Travelling is usually a time of exploring new or different cuisines and having fun. But if you’re travelling to compete, you can’t really enjoy local food until after the competition. That’s why it is important to plan ahead your meals for the last few days before your comp. Research the area and your hotel – are there any big supermarkets around? Does your hotel have a microwave, kitchen facilities (forks anyone?) or a restaurant where you can measure, warm up or cook your food (or order for it to be cooked as per your requirements)?

These are key questions you need answered before you leave – you don’t want to be stranded in a new place hungry and having to make poor food choices right before your comp. During my last comp we encountered a few blunders along the road, like not being able to find forks or a place to cook my rice or even a place that sells simple grilled chicken! So think twice before you book your hotel.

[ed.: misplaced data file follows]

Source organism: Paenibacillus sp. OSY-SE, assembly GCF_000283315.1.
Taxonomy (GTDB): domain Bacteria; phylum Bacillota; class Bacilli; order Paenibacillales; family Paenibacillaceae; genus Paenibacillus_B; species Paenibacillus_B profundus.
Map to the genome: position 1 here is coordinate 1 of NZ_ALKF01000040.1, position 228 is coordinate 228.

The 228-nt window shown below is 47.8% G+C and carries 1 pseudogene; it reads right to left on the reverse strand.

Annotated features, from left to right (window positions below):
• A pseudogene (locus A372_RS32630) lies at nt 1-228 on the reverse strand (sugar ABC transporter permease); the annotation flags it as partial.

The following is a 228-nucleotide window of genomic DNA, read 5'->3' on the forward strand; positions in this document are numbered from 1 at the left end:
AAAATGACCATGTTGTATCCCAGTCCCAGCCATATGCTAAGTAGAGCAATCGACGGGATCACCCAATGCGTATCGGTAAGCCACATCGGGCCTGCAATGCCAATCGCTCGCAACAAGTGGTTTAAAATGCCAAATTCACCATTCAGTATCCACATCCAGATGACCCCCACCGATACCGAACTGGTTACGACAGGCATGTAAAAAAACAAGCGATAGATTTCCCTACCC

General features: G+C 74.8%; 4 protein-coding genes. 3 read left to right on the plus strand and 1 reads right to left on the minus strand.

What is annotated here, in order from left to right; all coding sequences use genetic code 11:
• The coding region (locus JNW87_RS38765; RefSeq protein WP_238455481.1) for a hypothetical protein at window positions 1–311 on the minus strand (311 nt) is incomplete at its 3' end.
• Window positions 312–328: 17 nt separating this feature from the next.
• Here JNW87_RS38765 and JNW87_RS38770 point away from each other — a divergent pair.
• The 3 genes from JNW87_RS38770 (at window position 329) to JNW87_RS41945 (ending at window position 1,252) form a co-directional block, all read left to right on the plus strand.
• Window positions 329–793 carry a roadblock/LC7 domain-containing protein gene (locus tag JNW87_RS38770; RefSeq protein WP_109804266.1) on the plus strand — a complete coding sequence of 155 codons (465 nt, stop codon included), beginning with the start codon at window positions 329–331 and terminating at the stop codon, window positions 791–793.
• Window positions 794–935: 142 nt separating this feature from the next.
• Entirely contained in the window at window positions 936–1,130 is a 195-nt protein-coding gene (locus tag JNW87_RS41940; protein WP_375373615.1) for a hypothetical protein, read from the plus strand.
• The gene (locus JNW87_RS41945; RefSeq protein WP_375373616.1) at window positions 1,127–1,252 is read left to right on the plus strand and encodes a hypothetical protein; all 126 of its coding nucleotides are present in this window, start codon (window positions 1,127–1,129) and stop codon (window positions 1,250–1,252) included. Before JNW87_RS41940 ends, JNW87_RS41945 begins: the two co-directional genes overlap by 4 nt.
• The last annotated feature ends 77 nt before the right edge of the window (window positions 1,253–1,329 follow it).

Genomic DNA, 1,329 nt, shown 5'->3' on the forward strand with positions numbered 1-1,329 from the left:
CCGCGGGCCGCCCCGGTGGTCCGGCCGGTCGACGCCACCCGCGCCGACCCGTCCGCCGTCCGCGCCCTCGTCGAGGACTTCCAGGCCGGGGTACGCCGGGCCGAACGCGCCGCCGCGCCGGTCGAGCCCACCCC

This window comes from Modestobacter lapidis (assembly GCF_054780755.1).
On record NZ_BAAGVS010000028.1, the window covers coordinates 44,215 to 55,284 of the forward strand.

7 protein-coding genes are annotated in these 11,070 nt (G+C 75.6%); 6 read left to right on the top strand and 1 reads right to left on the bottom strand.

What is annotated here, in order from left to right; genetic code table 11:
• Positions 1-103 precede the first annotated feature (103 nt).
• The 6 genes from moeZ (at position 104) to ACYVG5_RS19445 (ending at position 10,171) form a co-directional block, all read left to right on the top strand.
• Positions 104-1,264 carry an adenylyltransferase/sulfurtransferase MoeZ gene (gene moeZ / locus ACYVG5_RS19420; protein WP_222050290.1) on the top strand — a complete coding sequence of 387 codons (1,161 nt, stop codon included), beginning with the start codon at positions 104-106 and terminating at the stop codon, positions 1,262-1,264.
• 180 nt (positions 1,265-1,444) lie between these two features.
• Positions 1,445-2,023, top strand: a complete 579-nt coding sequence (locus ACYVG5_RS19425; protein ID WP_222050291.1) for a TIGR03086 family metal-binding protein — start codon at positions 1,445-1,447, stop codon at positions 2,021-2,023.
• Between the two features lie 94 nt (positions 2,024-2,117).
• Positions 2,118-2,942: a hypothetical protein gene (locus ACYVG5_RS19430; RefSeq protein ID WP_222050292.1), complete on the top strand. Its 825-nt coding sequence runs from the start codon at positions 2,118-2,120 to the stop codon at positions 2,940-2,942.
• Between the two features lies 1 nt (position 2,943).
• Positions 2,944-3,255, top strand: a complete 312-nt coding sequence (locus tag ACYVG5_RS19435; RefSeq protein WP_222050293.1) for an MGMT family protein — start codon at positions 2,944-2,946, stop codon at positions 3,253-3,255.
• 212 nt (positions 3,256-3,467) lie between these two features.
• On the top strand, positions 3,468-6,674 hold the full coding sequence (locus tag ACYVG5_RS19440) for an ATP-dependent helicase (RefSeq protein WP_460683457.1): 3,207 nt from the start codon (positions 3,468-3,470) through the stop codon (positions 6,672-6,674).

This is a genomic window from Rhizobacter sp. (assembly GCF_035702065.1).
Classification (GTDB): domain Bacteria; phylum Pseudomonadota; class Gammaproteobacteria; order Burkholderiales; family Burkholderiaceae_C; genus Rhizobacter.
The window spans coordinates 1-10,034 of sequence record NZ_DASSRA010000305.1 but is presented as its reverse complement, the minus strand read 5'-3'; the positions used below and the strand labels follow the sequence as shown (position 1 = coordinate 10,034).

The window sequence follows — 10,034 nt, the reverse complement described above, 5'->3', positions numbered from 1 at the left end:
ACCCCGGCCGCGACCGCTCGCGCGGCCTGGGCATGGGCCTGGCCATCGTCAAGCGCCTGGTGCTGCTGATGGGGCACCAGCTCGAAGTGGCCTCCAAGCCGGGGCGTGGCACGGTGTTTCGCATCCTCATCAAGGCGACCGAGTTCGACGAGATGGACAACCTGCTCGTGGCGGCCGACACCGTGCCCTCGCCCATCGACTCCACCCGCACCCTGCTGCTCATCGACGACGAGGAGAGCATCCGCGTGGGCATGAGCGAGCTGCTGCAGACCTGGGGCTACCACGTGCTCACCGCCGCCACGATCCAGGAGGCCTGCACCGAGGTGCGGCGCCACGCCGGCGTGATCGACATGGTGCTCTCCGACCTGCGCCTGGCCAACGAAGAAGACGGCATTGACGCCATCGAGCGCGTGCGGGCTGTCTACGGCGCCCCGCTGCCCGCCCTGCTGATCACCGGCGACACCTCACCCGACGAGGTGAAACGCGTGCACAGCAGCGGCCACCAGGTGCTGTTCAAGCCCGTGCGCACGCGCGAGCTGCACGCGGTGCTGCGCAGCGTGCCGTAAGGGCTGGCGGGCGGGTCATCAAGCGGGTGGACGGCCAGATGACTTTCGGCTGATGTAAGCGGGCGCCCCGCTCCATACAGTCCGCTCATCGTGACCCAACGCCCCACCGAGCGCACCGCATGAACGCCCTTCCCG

2. Where you’ll stay

Once you have a budget set for accommodation, make a list of all the hotels / apartments which fit the bill. Out of that list you need to pick a place which is relatively close to your competition venue and ideally one with facilities for your meals (e.g. fridge & microwave).

Why is location important? If like most people you are using the official beauty partners you will have to walk to and fro your accommodation on the day of the event. Of course you can always find a spot on the floor within the venue itself, but why suffer if you are paying for accommodation? Tanning usually requires 2 trips, and for the ladies there are also hair and makeup appointments to go to. And if the weather is cold you wouldn’t want to have to walk too far out, right?


3. What you’ll wear

I kind of missed this point last time. You need to be comfortable in the day or two prior to the competition, however you also need a separate outfit for show day.